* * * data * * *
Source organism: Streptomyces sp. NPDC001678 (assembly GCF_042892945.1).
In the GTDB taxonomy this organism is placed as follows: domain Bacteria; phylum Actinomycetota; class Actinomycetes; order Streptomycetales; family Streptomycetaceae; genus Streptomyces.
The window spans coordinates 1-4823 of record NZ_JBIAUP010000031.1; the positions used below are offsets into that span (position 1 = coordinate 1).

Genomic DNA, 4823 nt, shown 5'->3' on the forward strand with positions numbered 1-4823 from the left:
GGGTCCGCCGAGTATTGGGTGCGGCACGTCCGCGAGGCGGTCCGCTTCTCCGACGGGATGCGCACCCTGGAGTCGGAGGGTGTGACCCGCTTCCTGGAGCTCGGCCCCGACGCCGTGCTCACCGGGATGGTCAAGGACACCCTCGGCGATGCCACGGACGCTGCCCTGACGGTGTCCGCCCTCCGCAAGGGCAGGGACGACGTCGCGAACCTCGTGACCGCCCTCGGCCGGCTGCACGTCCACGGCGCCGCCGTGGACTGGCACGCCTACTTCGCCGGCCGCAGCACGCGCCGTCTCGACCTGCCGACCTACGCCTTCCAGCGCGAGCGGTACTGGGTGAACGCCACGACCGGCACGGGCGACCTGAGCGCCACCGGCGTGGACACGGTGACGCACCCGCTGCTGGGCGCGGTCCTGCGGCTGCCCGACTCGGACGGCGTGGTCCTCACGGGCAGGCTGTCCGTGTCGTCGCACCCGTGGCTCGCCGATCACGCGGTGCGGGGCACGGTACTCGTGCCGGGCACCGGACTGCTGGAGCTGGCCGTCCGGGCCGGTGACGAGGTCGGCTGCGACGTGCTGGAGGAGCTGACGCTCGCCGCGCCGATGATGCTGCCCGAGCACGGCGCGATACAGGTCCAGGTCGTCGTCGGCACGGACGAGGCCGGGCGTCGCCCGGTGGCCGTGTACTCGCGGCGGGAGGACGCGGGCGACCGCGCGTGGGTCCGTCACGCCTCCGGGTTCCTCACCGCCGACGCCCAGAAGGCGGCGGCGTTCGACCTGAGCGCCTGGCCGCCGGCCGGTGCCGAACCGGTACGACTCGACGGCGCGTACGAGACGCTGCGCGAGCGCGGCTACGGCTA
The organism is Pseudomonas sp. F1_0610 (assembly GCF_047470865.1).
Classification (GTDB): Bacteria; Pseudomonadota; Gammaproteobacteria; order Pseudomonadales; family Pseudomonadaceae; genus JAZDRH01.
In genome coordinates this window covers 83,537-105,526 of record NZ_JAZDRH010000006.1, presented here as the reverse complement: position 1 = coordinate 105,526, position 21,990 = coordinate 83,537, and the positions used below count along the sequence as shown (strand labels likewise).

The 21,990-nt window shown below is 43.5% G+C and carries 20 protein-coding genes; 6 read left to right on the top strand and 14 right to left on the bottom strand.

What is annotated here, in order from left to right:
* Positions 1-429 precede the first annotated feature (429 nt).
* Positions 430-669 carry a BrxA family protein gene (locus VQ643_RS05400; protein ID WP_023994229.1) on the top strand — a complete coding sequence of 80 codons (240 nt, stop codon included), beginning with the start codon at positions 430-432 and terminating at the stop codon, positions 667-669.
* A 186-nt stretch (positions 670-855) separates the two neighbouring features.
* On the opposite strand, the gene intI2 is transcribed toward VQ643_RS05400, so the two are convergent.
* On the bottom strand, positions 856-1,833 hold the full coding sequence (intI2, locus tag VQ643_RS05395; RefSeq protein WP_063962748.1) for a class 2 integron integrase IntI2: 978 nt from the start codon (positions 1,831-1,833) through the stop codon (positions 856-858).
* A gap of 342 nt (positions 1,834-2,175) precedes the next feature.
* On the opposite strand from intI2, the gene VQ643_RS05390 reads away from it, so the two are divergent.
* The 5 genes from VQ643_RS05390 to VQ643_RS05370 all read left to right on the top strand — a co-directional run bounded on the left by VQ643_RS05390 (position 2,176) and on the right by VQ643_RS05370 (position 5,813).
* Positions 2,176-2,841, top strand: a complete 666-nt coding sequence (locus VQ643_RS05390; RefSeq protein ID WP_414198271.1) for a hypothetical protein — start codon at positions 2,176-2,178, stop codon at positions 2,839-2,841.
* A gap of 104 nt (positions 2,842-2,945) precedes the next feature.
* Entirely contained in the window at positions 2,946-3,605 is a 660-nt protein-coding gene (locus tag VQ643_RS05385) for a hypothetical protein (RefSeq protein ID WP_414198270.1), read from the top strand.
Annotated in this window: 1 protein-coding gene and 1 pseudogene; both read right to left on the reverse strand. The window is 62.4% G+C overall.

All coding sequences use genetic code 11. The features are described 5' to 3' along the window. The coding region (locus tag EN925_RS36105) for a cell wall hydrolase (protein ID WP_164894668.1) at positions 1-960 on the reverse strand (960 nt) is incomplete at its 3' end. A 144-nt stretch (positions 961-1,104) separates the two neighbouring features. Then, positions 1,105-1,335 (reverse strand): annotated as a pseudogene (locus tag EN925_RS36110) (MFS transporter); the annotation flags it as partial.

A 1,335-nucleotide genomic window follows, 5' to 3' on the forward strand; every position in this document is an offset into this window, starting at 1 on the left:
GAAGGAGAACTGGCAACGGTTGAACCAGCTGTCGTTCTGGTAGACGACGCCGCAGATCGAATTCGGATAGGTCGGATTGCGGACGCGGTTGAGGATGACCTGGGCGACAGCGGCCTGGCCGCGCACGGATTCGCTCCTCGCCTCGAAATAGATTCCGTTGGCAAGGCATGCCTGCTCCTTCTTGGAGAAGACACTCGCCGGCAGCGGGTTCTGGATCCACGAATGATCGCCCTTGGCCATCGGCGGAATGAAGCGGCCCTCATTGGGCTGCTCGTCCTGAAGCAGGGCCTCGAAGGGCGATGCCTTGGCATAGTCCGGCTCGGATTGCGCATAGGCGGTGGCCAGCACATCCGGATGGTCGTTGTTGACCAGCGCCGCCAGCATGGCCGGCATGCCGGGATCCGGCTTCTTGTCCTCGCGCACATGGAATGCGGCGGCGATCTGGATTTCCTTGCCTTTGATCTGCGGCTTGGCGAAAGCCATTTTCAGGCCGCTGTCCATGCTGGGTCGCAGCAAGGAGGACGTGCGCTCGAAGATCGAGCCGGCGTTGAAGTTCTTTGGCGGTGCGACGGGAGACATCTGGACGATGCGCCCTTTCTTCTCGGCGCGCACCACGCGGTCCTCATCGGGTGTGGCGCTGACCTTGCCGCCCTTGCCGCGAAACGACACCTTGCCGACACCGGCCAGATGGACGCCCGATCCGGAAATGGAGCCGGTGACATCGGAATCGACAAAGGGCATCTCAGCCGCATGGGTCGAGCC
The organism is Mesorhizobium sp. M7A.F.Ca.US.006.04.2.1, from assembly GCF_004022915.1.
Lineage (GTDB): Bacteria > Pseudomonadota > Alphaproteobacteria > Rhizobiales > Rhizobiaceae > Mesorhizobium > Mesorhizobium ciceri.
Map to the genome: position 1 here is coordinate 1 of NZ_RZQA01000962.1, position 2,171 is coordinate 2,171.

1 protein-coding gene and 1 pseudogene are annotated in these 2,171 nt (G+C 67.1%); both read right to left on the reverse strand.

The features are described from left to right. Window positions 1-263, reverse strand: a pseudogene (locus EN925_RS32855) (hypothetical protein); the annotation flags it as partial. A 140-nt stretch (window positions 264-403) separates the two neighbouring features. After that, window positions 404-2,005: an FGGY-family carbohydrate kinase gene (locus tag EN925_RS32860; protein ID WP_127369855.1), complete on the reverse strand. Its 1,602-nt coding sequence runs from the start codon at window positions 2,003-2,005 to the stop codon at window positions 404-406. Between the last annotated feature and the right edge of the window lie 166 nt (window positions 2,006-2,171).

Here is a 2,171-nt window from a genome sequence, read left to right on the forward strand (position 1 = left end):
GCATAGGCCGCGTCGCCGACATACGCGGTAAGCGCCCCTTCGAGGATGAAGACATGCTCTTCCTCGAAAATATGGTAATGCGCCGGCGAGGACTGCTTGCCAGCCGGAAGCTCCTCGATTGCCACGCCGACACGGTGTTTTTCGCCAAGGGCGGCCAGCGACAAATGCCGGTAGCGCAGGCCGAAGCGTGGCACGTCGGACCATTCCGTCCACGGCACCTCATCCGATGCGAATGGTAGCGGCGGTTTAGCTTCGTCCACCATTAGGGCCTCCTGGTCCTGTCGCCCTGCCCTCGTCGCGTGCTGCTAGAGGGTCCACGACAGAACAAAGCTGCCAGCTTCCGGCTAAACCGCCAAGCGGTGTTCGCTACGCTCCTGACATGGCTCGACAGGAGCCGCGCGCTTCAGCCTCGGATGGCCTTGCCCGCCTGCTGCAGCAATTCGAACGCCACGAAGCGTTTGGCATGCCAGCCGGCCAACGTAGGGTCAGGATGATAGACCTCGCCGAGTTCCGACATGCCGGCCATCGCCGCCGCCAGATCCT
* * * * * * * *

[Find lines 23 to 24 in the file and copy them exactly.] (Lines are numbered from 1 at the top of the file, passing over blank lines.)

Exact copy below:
All coding sequences use genetic code 11. The features are described 5' to 3' along the window. The coding region (locus tag EN925_RS36105) for a cell wall hydrolase (protein ID WP_164894668.1) at positions 1-960 on the reverse strand (960 nt) is incomplete at its 3' end. A 144-nt stretch (positions 961-1,104) separates the two neighbouring features. Then, positions 1,105-1,335 (reverse strand): annotated as a pseudogene (locus tag EN925_RS36110) (MFS transporter); the annotation flags it as partial.

A 1,335-nucleotide genomic window follows, 5' to 3' on the forward strand; every position in this document is an offset into this window, starting at 1 on the left: